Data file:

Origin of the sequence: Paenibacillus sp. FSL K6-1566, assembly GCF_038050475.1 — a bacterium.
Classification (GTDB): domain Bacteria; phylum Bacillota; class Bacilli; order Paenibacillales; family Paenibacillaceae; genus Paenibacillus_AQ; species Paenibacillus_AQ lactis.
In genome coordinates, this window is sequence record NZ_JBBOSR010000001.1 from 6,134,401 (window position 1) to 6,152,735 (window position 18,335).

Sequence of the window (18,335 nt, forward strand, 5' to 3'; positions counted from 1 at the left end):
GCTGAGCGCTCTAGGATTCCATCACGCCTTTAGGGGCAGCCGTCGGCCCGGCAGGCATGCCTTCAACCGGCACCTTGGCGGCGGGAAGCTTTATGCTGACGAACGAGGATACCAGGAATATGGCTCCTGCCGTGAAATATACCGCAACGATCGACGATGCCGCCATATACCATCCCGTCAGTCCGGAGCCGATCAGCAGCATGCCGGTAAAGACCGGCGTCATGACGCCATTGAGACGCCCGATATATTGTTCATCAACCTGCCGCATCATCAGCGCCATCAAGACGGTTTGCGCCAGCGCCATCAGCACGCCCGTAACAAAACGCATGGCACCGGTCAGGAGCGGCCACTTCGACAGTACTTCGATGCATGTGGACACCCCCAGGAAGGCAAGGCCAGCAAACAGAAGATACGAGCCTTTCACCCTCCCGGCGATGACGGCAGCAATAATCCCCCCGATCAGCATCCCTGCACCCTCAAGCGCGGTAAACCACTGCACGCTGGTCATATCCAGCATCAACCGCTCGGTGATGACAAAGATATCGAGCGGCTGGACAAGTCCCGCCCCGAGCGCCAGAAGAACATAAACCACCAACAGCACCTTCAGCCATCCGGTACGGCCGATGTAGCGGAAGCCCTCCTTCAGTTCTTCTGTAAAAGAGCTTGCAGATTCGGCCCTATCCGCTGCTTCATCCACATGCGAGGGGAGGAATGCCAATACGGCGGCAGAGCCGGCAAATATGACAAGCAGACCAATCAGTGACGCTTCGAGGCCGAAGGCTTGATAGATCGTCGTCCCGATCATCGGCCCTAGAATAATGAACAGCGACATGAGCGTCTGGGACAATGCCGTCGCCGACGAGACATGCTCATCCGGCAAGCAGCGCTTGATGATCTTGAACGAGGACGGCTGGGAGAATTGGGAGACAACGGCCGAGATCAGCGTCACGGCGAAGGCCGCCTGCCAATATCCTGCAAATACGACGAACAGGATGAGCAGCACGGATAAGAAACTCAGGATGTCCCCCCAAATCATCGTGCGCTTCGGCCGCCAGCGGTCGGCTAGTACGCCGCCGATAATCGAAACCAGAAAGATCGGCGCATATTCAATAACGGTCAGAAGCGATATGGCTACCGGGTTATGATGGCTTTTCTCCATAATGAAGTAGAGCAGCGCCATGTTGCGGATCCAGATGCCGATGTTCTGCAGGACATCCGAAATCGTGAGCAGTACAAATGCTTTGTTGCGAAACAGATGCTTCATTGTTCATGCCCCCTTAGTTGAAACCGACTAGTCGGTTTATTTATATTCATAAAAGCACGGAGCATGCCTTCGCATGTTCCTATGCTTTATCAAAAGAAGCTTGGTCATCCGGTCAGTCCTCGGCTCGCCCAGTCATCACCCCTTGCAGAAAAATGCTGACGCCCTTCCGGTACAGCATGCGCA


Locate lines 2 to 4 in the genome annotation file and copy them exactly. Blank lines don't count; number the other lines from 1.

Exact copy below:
Classification (GTDB): domain Bacteria; phylum Bacillota; class Bacilli; order Paenibacillales; family Paenibacillaceae; genus Paenibacillus_AQ; species Paenibacillus_AQ lactis.
In genome coordinates, this window is sequence record NZ_JBBOSR010000001.1 from 6,134,401 (window position 1) to 6,152,735 (window position 18,335).

Sequence of the window (18,335 nt, forward strand, 5' to 3'; positions counted from 1 at the left end):